Now a US citizen, Nagbe soon to be USMNT eligible
The U.S. national team’s prospective player pool grew by one on Thursday, as Portland Timbers midfielder Darlington Nagbe became an official United States citizen, according to Timbers owner Merritt Paulson.
Nagbe, 25, was born in Monrovia, Liberia, where he lived for five short months before his mother fled the country due to civil war. Nagbe and his mother were then reconnected with the infant’s father, Joe, who was a professional footballer for Monaco, Nice and PAOK, among others. When Nagbe was 11 years old, the family put down roots in Cleveland, Ohio, thus paving the way for a decorated youth soccer career before starring at the Univesity of Akron, under current Timbers head coach Caleb Porter.
The second overall pick in the 2011 MLS SuperDraft (Omar Salgado went no. 1 to the Vancouver Whitecaps — oops!), Nagbe has shone brightly in MLS while proving a confounding, divisive figure for fans and media alike. His 20 goals and 18 assists in 154 career appearances aren’t exactly jump-off-the-page numbers, but when you watch the silky-smooth playmaker, you instantly see a player capable of one day contesting for a league MVP award.
Alas, the on-paper production and a clear lack of a “killer instinct” seem to prevent Nagbe making the jump from “superstar prospect” to “superstar of the highest order,” a level so many well-read American soccer observers see attainable. Often times passive and deferential in the decisive moment, Nagbe likely finds himself below the likes of Gyasi Zardes, Alejandro Bedoya (though he’s apparently now a defensive midfielder) for a place in Jurgen Klinsmann’s full national team right this moment.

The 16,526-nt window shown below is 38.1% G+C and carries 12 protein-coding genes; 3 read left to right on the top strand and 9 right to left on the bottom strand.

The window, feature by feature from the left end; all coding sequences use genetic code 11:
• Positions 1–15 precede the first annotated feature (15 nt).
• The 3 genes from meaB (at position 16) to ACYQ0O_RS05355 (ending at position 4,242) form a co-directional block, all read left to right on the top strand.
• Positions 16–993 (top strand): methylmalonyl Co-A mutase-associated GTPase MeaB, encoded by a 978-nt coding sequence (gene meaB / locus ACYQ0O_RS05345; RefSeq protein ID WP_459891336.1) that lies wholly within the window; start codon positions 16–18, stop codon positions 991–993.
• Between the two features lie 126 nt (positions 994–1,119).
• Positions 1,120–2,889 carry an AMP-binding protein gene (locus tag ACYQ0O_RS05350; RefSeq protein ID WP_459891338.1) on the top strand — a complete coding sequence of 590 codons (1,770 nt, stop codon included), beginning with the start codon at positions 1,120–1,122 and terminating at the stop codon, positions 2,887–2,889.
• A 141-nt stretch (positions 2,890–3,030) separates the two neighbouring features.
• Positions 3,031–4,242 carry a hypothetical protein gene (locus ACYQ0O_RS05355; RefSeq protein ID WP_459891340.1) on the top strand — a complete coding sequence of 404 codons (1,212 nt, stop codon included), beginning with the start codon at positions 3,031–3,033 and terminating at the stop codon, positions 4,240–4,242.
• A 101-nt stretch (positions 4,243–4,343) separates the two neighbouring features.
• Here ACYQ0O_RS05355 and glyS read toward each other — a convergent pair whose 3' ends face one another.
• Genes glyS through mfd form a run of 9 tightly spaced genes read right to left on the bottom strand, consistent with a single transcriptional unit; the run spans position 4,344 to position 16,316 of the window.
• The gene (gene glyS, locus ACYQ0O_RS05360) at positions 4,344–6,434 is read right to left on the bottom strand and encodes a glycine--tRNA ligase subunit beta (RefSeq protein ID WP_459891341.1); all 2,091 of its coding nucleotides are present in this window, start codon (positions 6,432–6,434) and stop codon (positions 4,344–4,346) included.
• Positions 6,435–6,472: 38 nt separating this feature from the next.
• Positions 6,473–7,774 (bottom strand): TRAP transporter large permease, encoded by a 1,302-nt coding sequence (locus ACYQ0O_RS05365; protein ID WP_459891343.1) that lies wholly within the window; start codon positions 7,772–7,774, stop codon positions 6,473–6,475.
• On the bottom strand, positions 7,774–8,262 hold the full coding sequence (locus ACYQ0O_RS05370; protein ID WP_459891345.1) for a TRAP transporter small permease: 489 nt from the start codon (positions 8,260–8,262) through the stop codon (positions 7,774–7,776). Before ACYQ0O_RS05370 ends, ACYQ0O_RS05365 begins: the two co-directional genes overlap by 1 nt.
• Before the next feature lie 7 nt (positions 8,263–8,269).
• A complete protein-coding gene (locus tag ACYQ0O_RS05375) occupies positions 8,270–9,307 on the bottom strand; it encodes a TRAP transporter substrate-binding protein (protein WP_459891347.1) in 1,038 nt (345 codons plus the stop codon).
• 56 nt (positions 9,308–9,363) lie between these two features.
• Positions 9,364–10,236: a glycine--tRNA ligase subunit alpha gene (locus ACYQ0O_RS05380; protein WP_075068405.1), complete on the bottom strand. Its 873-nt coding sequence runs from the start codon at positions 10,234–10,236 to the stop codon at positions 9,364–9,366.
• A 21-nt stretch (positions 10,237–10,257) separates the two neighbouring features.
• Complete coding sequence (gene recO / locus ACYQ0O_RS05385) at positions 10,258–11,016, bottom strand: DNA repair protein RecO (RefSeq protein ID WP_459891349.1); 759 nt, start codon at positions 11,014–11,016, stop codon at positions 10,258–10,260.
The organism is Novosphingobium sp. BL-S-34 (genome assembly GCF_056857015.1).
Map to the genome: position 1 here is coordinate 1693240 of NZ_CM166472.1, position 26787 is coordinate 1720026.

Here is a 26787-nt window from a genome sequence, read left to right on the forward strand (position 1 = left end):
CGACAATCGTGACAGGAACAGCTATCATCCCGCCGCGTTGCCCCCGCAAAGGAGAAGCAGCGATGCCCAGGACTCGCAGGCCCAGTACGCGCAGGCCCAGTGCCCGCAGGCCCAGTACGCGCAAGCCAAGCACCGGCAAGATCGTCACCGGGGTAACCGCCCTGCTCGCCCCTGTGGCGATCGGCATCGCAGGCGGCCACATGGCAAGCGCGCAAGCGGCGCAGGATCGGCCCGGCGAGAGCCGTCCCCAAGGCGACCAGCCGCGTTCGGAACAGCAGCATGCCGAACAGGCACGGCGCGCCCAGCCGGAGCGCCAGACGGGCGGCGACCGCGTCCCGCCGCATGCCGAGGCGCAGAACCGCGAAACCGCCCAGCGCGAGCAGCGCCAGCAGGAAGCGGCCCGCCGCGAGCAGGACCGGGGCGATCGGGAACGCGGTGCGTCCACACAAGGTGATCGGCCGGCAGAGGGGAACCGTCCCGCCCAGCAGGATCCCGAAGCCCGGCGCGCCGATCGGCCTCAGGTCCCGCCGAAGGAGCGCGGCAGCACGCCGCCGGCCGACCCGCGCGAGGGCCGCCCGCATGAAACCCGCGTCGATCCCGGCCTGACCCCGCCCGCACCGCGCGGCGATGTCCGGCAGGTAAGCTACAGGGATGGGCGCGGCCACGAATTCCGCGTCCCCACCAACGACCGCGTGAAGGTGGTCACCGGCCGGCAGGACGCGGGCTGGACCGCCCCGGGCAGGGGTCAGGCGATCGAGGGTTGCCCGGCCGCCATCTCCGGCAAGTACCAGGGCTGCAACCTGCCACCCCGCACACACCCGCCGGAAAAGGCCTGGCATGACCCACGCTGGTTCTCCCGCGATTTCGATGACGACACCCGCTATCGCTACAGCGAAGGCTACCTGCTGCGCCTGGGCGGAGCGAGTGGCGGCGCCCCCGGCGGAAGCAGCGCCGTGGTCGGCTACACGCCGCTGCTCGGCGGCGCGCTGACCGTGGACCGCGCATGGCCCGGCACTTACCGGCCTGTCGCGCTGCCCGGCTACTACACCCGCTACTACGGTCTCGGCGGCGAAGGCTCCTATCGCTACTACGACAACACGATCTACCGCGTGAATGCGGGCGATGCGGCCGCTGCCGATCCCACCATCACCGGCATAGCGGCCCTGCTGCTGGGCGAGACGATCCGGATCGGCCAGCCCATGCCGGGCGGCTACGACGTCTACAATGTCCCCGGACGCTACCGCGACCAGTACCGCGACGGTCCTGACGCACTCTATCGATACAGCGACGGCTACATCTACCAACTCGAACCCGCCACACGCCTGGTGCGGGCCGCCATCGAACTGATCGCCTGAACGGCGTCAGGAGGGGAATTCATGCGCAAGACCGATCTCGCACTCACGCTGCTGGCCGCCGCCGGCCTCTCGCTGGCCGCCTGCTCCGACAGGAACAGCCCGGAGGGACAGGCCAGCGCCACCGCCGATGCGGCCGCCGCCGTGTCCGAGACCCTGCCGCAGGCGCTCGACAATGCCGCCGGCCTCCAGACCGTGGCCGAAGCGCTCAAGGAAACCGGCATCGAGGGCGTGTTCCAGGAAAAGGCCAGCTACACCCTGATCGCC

Instead, Nagbe, who now only requires the processing of paperwork and official clearance from FIFA before he’s eligible to represent the USMNT, probably ranks right alongside Graham Zusi, Miguel Ibarra and Brad Davis as the first group off attacking midfielders/wingers just outside Klinsmann’s preferred 23-man group.
This goal, I have…I mean, could…I could watch this for hours and hours and hours. (Reminder: he did this as a 21-year-old rookie.)